What is a well-bred dog? - Lionheart K9 - Dog and Puppy Training in Carroll, Frederick and Baltimore Counties in Maryland

What is a ‘well-bred’ dog?well bred dogs perform tasks that assist owners

I know what a well-bred dog means to me. It means that the dog in question has been selectively bred for temperament, suitability for its breed-specific task, health, soundness, and longevity.

Its producer (usually called a breeder, but for honesty and objectivity, ‘producer’ fits better) is willing to support the buyer’s interests, doesn’t adhere to the dogma of ‘preservation’ nonsense without being able to back up that claim (and yes, I’m looking at YOU, showpeople. A conformation title doesn’t make you a preservation ANYTHING. That dogma don’t hunt) with titles *after* a dog’s name.

A well-bred dog doesn’t even need to be a purebred dog. It can be a cross-bred dog, but it is never a random-bred dog. I am not opposed to the practice of breeding dogs of different breeds together if the goal is to *improve* something about either. After all, purebred dogs are nothing more than an amalgam of landrace types of dogs combined together to produce an uber dog capable of fulfilling a necessary role. Looks were a casual afterthought because somebody preferred a dog to appear a certain way.
In our vanity as ‘creators’, it became the easiest thing to manipulate.

For folks who want to argue and defend the production of dogs unsuitable for their original purpose, that’s fine. Just don’t try to delude people into believing anything about ‘preservation’ breeding, because you did no such thing. Your Neapolitan Mastiff hasn’t seen combat in over a thousand years, and to think that one of today’s iterations would even be capable is laughable.

Convenient that there is no way to test that.

There are ways to test the working function of many different breeds, most of which are relatively inexpensive and can be very telling about a dog’s suitability for making more dogs. And I’m not talking about ‘agility’. It’s probably a fun thing to do with a dog but is not designed to test a dog’s suitability for breeding. The attributes that make a dog a competitive prospect for agility are not compatible with how most people live with their dogs.

My views on rally are well known. It is not an acceptable test of a dog’s capability to function independently of a handler and is essentially useless as a bellwether to suitability as a breeding candidate.

The AKC is rife with ridiculousness. Recently I read that the reason Samoyeds were bred to ‘smile’ was to prevent icicles from forming on their lips. Fer serious? Somebody actually wrote that bullshit?



Or that the wrinkles on a bulldog are so blood can flow away from the eyes and nose.

Uh. No.

No way to test that pile of garbage either. Bull baiting is illegal around the world, and I suspect that a modern bulldog would be gassed before it left it’s air-conditioned motor home on the way to the ‘fight’. You know. Sinus nares and all…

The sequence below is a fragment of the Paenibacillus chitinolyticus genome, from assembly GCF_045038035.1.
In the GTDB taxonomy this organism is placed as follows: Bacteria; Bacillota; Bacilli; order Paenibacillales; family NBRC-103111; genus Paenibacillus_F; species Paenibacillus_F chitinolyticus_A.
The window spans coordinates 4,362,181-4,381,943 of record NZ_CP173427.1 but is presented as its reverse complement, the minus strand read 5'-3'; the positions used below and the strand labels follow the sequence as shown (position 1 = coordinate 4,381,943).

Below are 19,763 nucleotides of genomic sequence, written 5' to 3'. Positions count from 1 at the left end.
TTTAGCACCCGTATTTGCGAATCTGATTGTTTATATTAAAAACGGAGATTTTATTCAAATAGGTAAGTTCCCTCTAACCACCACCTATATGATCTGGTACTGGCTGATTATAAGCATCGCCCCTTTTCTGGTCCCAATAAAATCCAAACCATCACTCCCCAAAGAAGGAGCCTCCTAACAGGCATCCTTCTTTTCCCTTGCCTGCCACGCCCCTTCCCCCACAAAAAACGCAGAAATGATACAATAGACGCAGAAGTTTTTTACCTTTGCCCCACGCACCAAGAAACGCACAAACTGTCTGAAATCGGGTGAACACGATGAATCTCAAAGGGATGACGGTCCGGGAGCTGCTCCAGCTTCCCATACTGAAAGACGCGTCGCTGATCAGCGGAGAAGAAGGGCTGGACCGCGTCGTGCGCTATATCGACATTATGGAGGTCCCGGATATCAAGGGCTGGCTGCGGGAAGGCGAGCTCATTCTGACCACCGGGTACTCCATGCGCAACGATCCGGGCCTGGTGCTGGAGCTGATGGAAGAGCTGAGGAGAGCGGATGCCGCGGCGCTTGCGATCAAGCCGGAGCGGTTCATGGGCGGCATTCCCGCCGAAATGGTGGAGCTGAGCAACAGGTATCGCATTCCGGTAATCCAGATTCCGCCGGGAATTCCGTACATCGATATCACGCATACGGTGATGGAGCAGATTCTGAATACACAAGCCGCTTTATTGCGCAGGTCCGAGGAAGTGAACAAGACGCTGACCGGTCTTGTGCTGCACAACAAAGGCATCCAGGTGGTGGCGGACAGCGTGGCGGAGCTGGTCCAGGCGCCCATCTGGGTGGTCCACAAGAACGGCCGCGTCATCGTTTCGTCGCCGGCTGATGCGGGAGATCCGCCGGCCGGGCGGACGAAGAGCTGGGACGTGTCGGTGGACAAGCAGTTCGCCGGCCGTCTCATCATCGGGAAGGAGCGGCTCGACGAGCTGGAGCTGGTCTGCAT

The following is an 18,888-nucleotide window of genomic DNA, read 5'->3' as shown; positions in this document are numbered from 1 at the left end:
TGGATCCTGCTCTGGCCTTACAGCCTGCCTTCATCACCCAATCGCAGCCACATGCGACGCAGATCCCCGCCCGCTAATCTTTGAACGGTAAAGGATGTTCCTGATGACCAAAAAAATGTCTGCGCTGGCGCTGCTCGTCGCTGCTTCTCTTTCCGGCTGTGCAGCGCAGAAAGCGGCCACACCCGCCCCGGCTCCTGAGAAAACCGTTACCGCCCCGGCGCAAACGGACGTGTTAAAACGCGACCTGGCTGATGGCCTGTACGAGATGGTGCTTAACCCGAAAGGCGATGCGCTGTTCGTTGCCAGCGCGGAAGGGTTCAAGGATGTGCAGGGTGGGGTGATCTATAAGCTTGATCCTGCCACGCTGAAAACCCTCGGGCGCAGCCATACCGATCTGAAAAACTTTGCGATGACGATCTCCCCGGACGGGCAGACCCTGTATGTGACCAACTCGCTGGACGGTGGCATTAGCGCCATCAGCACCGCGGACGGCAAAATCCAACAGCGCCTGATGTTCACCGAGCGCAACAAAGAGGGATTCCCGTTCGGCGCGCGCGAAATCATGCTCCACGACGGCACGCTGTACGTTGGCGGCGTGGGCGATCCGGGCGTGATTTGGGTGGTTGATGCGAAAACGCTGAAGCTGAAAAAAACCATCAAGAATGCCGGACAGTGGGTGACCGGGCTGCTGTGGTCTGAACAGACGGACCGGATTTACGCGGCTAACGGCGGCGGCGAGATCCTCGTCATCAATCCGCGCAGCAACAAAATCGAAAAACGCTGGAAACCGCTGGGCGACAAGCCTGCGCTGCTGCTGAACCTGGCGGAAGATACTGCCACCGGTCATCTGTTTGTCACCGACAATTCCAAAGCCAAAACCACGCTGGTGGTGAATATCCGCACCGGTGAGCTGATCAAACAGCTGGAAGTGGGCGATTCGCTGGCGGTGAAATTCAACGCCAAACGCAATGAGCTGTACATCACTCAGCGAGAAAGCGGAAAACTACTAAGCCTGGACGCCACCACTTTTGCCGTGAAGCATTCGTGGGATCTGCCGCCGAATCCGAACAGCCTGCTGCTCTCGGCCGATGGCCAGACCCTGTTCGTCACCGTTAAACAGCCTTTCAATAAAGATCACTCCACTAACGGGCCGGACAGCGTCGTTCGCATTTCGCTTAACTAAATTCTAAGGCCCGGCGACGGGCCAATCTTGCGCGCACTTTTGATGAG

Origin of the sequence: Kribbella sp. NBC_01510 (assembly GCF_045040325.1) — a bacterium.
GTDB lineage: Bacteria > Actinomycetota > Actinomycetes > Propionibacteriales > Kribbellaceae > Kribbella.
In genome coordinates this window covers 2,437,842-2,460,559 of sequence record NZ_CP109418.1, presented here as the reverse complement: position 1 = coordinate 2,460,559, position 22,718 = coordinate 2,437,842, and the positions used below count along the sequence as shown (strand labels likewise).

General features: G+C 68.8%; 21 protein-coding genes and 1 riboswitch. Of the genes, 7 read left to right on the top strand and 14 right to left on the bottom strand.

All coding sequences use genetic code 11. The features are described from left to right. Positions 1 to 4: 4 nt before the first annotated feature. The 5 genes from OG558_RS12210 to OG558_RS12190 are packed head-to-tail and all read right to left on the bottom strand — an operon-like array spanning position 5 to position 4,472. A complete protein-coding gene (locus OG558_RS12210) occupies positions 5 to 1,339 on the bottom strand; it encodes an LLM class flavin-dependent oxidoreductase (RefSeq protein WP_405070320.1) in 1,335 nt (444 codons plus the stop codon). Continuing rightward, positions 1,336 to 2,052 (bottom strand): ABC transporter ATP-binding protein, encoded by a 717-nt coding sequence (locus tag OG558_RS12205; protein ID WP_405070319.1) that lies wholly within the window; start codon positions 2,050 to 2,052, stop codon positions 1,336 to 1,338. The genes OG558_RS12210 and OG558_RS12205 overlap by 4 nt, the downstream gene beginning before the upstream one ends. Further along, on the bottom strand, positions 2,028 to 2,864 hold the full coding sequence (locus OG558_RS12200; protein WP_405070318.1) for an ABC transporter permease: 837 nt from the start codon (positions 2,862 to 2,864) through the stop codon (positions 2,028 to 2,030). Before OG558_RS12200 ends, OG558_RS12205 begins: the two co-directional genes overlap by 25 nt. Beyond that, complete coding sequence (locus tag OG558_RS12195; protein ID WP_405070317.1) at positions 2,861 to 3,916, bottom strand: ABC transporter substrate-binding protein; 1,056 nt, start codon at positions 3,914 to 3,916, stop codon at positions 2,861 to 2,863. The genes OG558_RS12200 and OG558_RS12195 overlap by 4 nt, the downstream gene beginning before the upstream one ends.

How about these brachycephalic dog producers start breeding for unobstructed airways and soundness? Too much to ask? That cute pigtail is the harbinger of spinal disorders throughout that dog’s life, compounded by entirely disproportionate weight distribution through the forehand and along the spine. For what? It serves no purpose.

And I for one, choose not to be saddled with a walking vet bill.

My own choices over the years have been largely guided by the health and longevity of the breeds I prefer. Pointers are a relatively long-lived, healthy breed, as are English Shepherds. There are few glaring genetic defects in either breed that cannot be selected away from, and there is sufficient genetic distribution to steer clear of bottlenecks that encourage those defects. There are some, just not many, and everybody knows where those genes are and where they came from.

Their value as working dogs can be tested regularly, in breed specific pursuits that can truly measure the worthiness of that prospect.

There are others. Many dog breeds need to shed any claim to be working dogs and just breed for the show ring, or for the pet market. There is no shame in that, either. The glory of dogs is their diversity, and how quickly it can be manipulated to a specific purpose.

If one’s goal as a dog ‘breeder’ is the show ring, that’s fine. Just don’t go around telling naive dog owners that your dog can hunt, track, run the Iditarod, become a MWD, etc. If one’s goal as a dog ‘breeder’ is to produce dogs for the companion animal market, following fads makes you just as culpable as the ‘preservation’ breeder nonsense.

Have a purpose, and don’t pollute the water even further with weak nerved, difficult to groom, unhealthy ‘fad’ couplings that offer no real measurable advantage than that purebred producer you claim to be better than.

I ain’t buying it. You continue to invite my ire every time I hear the same, predictable words that fall out of the gobs of folks that have something to sell, but cannot defend their choices beyond sanctimonious bullshit. AKC papers are about as relevant as ‘F1’ when the effort to screen for health testing is universal for both, and costs no more for that crossbred designer dog than that registered purebred.

And let’s not forget the work, shall we?

Let’s start with “can my dog climb a flight of stairs without having a heart attack?”
Do better.

What is a well-bred dog?
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What is a well-bred dog?
a well bred dog has been selectively bred for temperament, suitability for its breed-specific task, health, soundness, and longevity.
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Lionheart K9
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